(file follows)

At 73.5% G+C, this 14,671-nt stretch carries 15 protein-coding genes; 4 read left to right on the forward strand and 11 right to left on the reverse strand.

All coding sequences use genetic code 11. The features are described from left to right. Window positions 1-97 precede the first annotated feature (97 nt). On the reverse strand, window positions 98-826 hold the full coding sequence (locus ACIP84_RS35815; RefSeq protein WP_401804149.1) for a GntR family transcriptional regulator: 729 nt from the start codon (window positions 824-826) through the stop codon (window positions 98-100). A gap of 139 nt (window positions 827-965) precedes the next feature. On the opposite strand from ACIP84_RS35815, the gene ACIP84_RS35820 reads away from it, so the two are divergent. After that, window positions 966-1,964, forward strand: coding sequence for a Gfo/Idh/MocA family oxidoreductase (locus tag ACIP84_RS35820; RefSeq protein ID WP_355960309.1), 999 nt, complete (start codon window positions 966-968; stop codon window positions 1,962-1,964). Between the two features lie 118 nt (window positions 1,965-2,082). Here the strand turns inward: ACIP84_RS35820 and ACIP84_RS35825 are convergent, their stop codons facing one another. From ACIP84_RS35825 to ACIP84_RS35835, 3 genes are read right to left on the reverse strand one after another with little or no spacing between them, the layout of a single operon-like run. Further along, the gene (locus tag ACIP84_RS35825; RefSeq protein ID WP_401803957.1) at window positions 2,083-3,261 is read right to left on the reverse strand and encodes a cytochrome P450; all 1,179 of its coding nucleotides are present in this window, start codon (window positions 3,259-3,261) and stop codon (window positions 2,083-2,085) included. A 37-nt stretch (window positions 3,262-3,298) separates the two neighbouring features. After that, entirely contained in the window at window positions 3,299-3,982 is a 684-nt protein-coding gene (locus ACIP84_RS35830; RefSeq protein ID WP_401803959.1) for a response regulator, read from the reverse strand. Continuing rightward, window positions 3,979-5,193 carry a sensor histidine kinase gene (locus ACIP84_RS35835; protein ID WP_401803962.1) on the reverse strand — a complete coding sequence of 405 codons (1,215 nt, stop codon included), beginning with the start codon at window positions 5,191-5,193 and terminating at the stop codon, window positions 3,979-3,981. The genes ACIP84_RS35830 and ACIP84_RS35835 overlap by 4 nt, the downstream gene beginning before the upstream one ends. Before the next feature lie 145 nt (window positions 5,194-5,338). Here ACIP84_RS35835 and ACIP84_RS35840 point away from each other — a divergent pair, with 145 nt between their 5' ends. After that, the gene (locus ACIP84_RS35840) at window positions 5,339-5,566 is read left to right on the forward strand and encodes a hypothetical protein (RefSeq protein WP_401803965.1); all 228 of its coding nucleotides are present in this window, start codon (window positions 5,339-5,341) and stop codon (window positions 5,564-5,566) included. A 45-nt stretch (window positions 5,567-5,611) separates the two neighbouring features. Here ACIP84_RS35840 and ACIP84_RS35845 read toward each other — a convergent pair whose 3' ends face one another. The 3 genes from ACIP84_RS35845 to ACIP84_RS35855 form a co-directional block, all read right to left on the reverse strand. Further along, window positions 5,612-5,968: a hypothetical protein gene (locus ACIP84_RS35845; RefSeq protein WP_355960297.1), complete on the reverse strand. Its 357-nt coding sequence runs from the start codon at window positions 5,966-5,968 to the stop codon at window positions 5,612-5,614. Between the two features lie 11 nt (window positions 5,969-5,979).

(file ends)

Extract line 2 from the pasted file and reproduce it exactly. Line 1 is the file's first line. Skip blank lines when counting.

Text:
All coding sequences use genetic code 11. The features are described from left to right. Window positions 1-97 precede the first annotated feature (97 nt). On the reverse strand, window positions 98-826 hold the full coding sequence (locus ACIP84_RS35815; RefSeq protein WP_401804149.1) for a GntR family transcriptional regulator: 729 nt from the start codon (window positions 824-826) through the stop codon (window positions 98-100). A gap of 139 nt (window positions 827-965) precedes the next feature. On the opposite strand from ACIP84_RS35815, the gene ACIP84_RS35820 reads away from it, so the two are divergent. After that, window positions 966-1,964, forward strand: coding sequence for a Gfo/Idh/MocA family oxidoreductase (locus tag ACIP84_RS35820; RefSeq protein ID WP_355960309.1), 999 nt, complete (start codon window positions 966-968; stop codon window positions 1,962-1,964). Between the two features lie 118 nt (window positions 1,965-2,082). Here the strand turns inward: ACIP84_RS35820 and ACIP84_RS35825 are convergent, their stop codons facing one another. From ACIP84_RS35825 to ACIP84_RS35835, 3 genes are read right to left on the reverse strand one after another with little or no spacing between them, the layout of a single operon-like run. Further along, the gene (locus tag ACIP84_RS35825; RefSeq protein ID WP_401803957.1) at window positions 2,083-3,261 is read right to left on the reverse strand and encodes a cytochrome P450; all 1,179 of its coding nucleotides are present in this window, start codon (window positions 3,259-3,261) and stop codon (window positions 2,083-2,085) included. A 37-nt stretch (window positions 3,262-3,298) separates the two neighbouring features. After that, entirely contained in the window at window positions 3,299-3,982 is a 684-nt protein-coding gene (locus ACIP84_RS35830; RefSeq protein ID WP_401803959.1) for a response regulator, read from the reverse strand. Continuing rightward, window positions 3,979-5,193 carry a sensor histidine kinase gene (locus ACIP84_RS35835; protein ID WP_401803962.1) on the reverse strand — a complete coding sequence of 405 codons (1,215 nt, stop codon included), beginning with the start codon at window positions 5,191-5,193 and terminating at the stop codon, window positions 3,979-3,981. The genes ACIP84_RS35830 and ACIP84_RS35835 overlap by 4 nt, the downstream gene beginning before the upstream one ends. Before the next feature lie 145 nt (window positions 5,194-5,338). Here ACIP84_RS35835 and ACIP84_RS35840 point away from each other — a divergent pair, with 145 nt between their 5' ends. After that, the gene (locus ACIP84_RS35840) at window positions 5,339-5,566 is read left to right on the forward strand and encodes a hypothetical protein (RefSeq protein WP_401803965.1); all 228 of its coding nucleotides are present in this window, start codon (window positions 5,339-5,341) and stop codon (window positions 5,564-5,566) included. A 45-nt stretch (window positions 5,567-5,611) separates the two neighbouring features. Here ACIP84_RS35840 and ACIP84_RS35845 read toward each other — a convergent pair whose 3' ends face one another. The 3 genes from ACIP84_RS35845 to ACIP84_RS35855 form a co-directional block, all read right to left on the reverse strand. Further along, window positions 5,612-5,968: a hypothetical protein gene (locus ACIP84_RS35845; RefSeq protein WP_355960297.1), complete on the reverse strand. Its 357-nt coding sequence runs from the start codon at window positions 5,966-5,968 to the stop codon at window positions 5,612-5,614. Between the two features lie 11 nt (window positions 5,969-5,979).